What do you want out of life? If you are like the vast majority of people who have been asked this question, your answer probably includes a desire to be happy. Often, though, we do not have a clear sense of what would make us happy. For more than thirty years, psychologists studying positive psychology have asked this very question: What makes people happy? And the research they have undertaken has provided clear answers.
In this course, you will learn about the field of study known as positive psychology, which is the scientific study of “valued subjective experiences” such as happiness, well-being, satisfaction, hope, and optimism, as well as positive traits such as creativity, courage, and wisdom that contribute to meaning in life. Positive psychology focuses on the psychological states – contentment, happiness, and hope – individual traits – intimacy, creativity, integrity, altruism, and wisdom – and social institutions — schools and places of worship – that enable us to live our best life.
In this course, you will learn about the history of positive psychology, beginning with the work of William James, continuing through the theory and research of contemporary positive psychologists. There is extensive coverage of the factors that determine our happiness, subjective well-being, and life satisfaction. Learners are given ample opportunities to engage in the activities that research has shown provide valuable self-care, including expressing gratitude, helping others, engaging in mindfulness, and finding meaning.
Later in the course, we present cross-cultural research on how well-being is measured across different societies and countries, cultural differences in desired levels of happiness, and how policy informs these factors. Last, research has demonstrated that helping others contributes to our levels of happiness. This course explains the factors that influence why we help, when we help, and how to increase helping behavior.
The course has a dual focus; in addition to learning about the field of positive psychology and its research findings, you will learn what proactive steps you can take to boost our own levels of happiness, well-being, and life satisfaction.
Dr. Susan A. Nolan, Seton Hall University
Dr. Denée Mwendwa, Howard University
Dr. Alan Strathman, American Psychological Association
Dr. Sharon Gan, American Psychological Association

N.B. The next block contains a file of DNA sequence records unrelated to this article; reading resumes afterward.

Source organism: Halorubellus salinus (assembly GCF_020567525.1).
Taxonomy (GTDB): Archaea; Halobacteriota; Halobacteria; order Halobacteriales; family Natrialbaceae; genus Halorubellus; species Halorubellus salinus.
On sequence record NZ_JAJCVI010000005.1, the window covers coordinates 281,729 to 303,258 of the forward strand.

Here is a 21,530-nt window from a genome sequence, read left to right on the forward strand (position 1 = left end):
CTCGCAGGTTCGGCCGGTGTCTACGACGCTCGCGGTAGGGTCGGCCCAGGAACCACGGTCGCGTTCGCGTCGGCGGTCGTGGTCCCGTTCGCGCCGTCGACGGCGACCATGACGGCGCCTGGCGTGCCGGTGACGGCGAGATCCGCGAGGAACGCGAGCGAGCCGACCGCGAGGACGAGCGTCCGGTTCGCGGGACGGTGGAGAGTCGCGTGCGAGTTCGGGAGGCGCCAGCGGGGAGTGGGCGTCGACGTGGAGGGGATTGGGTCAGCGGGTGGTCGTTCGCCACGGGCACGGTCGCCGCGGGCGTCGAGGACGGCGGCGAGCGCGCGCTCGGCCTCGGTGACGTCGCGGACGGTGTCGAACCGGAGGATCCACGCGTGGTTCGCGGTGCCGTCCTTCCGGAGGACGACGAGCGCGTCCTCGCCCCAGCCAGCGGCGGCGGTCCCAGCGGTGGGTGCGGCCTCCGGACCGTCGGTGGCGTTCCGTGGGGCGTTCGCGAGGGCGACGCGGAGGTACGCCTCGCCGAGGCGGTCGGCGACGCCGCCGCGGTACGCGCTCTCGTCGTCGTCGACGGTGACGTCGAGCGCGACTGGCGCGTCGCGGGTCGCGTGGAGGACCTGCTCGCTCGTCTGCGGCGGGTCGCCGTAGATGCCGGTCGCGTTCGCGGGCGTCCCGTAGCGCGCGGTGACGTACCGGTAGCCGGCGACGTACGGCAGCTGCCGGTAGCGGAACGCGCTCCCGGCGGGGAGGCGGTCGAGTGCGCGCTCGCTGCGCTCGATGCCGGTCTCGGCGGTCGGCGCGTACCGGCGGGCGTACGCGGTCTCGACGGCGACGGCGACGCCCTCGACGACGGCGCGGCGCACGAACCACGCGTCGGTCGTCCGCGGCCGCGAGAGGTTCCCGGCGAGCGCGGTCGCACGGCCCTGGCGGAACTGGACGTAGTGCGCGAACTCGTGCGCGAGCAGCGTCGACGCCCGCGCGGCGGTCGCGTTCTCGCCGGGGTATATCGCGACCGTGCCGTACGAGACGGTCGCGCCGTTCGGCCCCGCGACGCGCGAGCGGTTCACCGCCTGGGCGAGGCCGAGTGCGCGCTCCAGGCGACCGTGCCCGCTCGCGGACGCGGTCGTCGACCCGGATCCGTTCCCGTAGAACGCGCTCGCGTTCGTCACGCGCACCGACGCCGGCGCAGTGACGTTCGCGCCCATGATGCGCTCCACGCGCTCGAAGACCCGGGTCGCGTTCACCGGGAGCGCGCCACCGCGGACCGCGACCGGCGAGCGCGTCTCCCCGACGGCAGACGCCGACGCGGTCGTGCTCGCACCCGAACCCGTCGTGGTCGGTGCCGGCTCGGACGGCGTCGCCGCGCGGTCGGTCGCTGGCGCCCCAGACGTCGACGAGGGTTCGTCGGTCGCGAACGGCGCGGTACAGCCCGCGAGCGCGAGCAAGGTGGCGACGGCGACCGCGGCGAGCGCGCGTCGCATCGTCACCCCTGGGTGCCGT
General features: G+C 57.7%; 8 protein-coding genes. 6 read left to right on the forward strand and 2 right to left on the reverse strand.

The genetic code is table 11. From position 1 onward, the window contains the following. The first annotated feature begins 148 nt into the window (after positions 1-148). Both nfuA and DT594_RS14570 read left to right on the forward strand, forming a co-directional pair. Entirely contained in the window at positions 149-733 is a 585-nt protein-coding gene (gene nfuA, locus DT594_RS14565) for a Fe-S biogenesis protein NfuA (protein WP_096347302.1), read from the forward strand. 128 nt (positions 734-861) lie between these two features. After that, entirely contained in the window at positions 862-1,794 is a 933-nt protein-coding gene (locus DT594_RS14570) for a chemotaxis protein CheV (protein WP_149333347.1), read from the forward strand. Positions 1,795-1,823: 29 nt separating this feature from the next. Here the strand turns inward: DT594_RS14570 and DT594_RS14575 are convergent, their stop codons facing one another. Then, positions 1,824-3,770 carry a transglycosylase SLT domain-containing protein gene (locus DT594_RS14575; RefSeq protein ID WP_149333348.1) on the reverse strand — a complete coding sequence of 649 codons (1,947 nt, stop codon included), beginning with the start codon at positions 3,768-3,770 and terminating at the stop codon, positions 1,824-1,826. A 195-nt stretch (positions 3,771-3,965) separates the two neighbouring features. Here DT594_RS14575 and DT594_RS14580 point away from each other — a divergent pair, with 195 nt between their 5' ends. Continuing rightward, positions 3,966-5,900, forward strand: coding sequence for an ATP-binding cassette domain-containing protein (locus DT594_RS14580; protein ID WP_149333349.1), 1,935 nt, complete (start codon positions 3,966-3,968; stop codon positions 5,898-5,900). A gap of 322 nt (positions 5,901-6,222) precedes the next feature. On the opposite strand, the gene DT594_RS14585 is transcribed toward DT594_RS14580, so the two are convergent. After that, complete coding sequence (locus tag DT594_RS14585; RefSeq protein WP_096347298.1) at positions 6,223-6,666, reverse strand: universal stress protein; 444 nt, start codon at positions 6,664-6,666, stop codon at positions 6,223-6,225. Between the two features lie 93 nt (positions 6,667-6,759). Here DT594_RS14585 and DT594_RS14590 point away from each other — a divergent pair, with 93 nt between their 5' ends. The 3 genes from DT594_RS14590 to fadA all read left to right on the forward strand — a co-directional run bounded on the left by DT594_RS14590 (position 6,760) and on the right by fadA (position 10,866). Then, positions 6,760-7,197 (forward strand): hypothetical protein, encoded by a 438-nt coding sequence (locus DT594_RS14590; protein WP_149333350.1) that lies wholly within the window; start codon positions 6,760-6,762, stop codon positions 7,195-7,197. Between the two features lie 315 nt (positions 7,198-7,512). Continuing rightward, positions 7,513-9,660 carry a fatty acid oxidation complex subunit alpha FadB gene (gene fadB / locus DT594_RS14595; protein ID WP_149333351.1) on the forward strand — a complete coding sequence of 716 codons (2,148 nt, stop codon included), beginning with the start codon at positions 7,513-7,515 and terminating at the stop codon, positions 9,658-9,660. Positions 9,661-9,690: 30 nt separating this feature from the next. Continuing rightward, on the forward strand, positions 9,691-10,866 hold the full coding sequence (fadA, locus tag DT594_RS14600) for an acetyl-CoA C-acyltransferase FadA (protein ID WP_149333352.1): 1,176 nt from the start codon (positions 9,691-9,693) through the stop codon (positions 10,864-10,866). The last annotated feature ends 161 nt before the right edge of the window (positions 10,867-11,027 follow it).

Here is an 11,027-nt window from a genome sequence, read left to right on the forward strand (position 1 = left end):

- Define positive psychology, well-being, and happiness.
- Discuss simple ways to increase happiness and well-being.
- Explain how earlier psychological research fostered the development of positive psychology.
- Describe the research of the psychologists who founded positive psychology.
- Discuss the major criticisms of positive psychology.
- Identify the factors that affect subjective well-being.
- Discuss how positive psychology is used in interventions.
- Describe how well-being is measured across different societies and countries.
- Discuss cultural differences in desired levels of happiness.
- Explain how policy informs the factors that affect well-being.
- Discuss the factors that determine when individuals help others in need.
- List the steps involved in decisions to help.
- Describe ways to increase helping behavior.
The Positive Psychology Hall of Fame: Founders
The Roots of Positive Psychology
Laying a Foundation for Positive Psychology
The Positive Psychology Hall of Fame: Flag Bearers
Contemporary Positive Psychology
Critiques of Positive Psychology
Factors in Subjective Well-Being
The PERMA Theory of Well-Being
Positive Psychology Interventions
Happiness as a Policy Issue
Measuring Happiness Globally
Policies to Increase Happiness
Introduction to Helping Others in Need
Why We Help Others in Need
Psychological Factors Directing Helping Behavior
Understanding Altruism and Egoism
When We Help Others in Need
Increasing Helping Behavior
- Lectures 0
- Quizzes 0
- Duration 15 weeks
- Skill level All levels
- Language English
- Students 0
- Assessments Yes